To identify the mechanism underlying the effect of active CDK5 promoting HCC development, we performed stable isotope labeling by amino acids in cell culture (SILAC) to screen substrates of CDK5 in tumor cells. The oncoprotein TPX2 [25,26,27], a key regulator for certain tumor progression, attracted our attention. The SILAC assay data indicated that CDK5 could phosphorylate TPX2 at serine 486, which is also conserved among species (Fig. 6a). To further verify this, we first investigated the physical interactions between CDK5 and TPX2. By coimmunoprecipitation assay, TPX2 was found to be associated with CDK5 (Fig. 6b). Subsequently, we performed an in-depth examination to determine whether TPX2 served as a CDK5 substrate and phosphorylation site using in vitro kinase assay. Wild-type and mutant GST-TPX2 (S486A) proteins were purified and incubated with activated CDK5/p25 and ATP-γ-S. If the GST-tagged proteins could be phosphorylated by CDK5/p25, the substrates could be alkylated by PNBM and detected with a thiophosphate ester antibody . As shown in Fig. 6c, thiophosphate ester antibody could detect the phosphorylation band in the presence of CDK5/p25 with WT-TPX2 but not with the mutant TPX2 (S486A). We then investigated the functional effect of CDK5 on TPX2 phosphorylation. Interestingly, WT-CDK5 but not kinase-dead CDK5 can upregulate TPX2 protein level in HCC cells (Fig. 6d). Genetic or pharmaceutical blockade of CDK5 can significantly reduce TPX2 protein level (Fig. 6e, f, Additional file 3: Figure S3, Additional file 5: Figure S5), but it has no effect on its mRNA level (Fig. 6g, h). To further determine the effect of CDK5 on the protein stability of TPX2, we performed CHX treatment to measure the protein stability of TPX2. CDK5 overexpression significantly increased TPX2 protein stability, and the degradation of TPX2 was much faster in Cdk5-deficient condition (Fig. 6i, j). Given that replacement of this serine residue with alanine efficiently blocks CDK5-mediated TPX2 phosphorylation, we investigated whether the phosphorylation event was related to the CDK5-mediated stabilization of TPX2. We then generated phosphor-mimic mutant TPX2 (S486D). The degradation rate of TPX2 (S486D) was much lesser than that of wild-type TPX2 or TPX2 (S486A) (Fig. 6k). The greater protein stability of TPX2 (S486D) may be attributed to less ubiquitination compared with WT-TPX2 (Fig. 6l). These data suggest that phosphorylation of residue S486 plays an important role in CDK5-mediated posttranslational regulation of TPX2. Meanwhile, in our previous study, TMX could inhibit Cdk5 and P25 interaction and decrease the protein level of TPX2 (Fig. 6m, Additional file 4: Figure S4).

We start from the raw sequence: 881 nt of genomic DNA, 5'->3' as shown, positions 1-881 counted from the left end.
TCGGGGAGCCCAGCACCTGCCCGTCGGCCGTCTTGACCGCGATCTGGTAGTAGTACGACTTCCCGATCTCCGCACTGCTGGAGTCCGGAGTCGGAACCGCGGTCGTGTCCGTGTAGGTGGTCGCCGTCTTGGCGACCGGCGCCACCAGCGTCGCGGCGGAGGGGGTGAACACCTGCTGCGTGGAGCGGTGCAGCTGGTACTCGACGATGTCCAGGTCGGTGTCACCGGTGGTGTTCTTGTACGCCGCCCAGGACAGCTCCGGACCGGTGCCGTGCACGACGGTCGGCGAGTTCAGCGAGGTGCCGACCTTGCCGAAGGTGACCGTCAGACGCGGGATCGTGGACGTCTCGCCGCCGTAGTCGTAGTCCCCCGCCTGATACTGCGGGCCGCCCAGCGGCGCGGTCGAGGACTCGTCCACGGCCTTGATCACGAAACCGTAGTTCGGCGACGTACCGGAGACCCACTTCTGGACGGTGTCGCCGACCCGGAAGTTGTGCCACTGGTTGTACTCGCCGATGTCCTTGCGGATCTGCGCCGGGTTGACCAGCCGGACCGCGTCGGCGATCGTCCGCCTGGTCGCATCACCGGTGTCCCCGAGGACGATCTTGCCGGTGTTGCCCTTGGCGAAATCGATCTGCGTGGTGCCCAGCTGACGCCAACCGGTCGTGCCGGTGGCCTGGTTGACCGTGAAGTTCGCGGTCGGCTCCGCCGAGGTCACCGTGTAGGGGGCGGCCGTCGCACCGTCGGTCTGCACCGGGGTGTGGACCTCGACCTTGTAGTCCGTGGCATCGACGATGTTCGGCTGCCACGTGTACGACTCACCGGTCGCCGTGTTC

CDK5 promotes HCC development through TPX2